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12 May 2009 -- As of 06:00 GMT, 12 May 2009, 30 countries have officially reported 5251 cases of influenza A(H1N1) infection.
Mexico has reported 2059 laboratory confirmed human cases of infection, including 56 deaths. The United States has reported 2600 laboratory confirmed human cases, including three deaths. Canada has reported 330 laboratory confirmed human cases, including one death. Costa Rica has reported eight laboratory confirmed human cases, including one death
The following countries have reported laboratory confirmed cases with no deaths - Argentina (1), Australia (1), Austria (1), Brazil (8), China (2, comprising 1 in China, Hong Kong Special Administrative Region, and 1 in mainland China), Colombia (3), Denmark (1), El Salvador (4), France (13), Germany (12), Guatemala (1), Ireland (1), Israel (7), Italy (9), Japan (4), Netherlands (3), New Zealand (7), Norway (2), Panama (16), Poland (1), Portugal (1), Republic of Korea (3), Spain (95), Sweden (2), Switzerland (1) and the United Kingdom (55).
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Worldwide confirmed cases approach 6,000 as A/H1N1 engulfs more
BEIJING, May 13 (Xinhua) -- The worldwide confirmed A/H1N1 cases have reached around 5,914 as two more countries in Asia and Europe reported their first known cases on Tuesday.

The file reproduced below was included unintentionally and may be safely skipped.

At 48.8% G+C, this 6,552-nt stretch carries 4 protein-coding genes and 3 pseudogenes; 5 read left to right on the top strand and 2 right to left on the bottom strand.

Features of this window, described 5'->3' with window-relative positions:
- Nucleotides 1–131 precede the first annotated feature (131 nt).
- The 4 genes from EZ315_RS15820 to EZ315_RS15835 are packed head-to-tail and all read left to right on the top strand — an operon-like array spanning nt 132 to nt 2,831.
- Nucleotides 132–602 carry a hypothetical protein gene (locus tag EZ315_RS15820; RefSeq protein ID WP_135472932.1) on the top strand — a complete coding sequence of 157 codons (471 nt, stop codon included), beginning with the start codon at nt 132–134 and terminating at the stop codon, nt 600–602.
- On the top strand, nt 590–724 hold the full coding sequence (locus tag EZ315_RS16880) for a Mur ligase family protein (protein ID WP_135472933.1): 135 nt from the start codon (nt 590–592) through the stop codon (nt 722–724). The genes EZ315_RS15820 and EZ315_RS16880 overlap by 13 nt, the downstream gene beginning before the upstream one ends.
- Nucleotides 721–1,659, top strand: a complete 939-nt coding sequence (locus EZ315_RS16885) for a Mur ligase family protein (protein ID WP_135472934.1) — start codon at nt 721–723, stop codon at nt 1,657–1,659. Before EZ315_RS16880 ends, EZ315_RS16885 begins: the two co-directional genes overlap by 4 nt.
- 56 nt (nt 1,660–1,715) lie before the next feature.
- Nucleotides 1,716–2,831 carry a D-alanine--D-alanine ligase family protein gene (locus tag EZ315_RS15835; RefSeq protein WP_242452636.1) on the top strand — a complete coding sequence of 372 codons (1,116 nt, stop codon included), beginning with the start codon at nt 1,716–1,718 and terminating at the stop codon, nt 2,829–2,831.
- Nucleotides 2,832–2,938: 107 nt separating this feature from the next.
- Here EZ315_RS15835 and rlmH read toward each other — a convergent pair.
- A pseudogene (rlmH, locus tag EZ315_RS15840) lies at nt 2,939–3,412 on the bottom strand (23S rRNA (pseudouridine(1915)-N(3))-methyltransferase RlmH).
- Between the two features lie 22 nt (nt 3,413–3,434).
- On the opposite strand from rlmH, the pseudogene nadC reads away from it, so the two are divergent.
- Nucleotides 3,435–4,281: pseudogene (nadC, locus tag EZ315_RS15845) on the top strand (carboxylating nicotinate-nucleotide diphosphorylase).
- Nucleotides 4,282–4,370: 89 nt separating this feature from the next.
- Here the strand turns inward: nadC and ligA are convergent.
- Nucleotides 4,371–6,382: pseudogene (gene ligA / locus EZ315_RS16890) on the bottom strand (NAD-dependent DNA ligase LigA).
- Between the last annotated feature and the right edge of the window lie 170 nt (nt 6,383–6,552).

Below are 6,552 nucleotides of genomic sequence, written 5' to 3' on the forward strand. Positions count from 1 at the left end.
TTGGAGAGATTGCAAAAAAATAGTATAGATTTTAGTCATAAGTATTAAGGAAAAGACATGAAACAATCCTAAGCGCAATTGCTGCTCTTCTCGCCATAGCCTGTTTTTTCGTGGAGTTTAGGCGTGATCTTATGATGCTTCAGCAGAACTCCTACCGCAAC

Thailand and Finland reported two cases each after Cuba earlier confirmed its first case in a Mexican student in Havana, bringing the total number of countries with confirmed cases to 33.
In the United States, which has surpassed Mexico with most known cases, Tuesday reported that a total of 3,009 have tested positive of the virus in 45 of its 50 states, with three deaths.
The number of confirmed cases on Monday was 2,600 in 44 states, according to the U.S. Centers for Disease Control and Prevention (CDC).
The increase showed that the ongoing outbreak of A/H1N1 influenza continues to expand in the United States. CDC officials have said they expect the A/H1N1 flu to spread to all 50 states, to cause severe disease and more deaths.
Dr. Wenzel said that an unusual feature of the Mexican epidemic, which complicates the understanding of it, was that “in recent months five different influenza viruses have been circulating in Mexico simultaneously.”
But about a third of the patients at two hospitals in Mexico City where the American expert, Dr. Richard P. Wenzel, consulted for four days last week had no fever when screened, he said.
While many people with severe cases went on to develop fever after they were admitted, about half of the milder cases did not; nearly all patients had coughing and malaise, Dr. Wenzel said.
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Will H2N3 reassortant prove Maurice Hilleman correct?
Wednesday, December 19, 2007 at 02:48PM
Offit makes a persuasive case that it was Hilleman who first uncovered the 1957 H2N2 flu pandemic and was the first to develop a vaccine -- in four months!
"It's been very troublesome for her father and for me," said McCall. "We've been having to take off work and also to devote some time to ask questions of the department of health and the school district about why this policy is in place."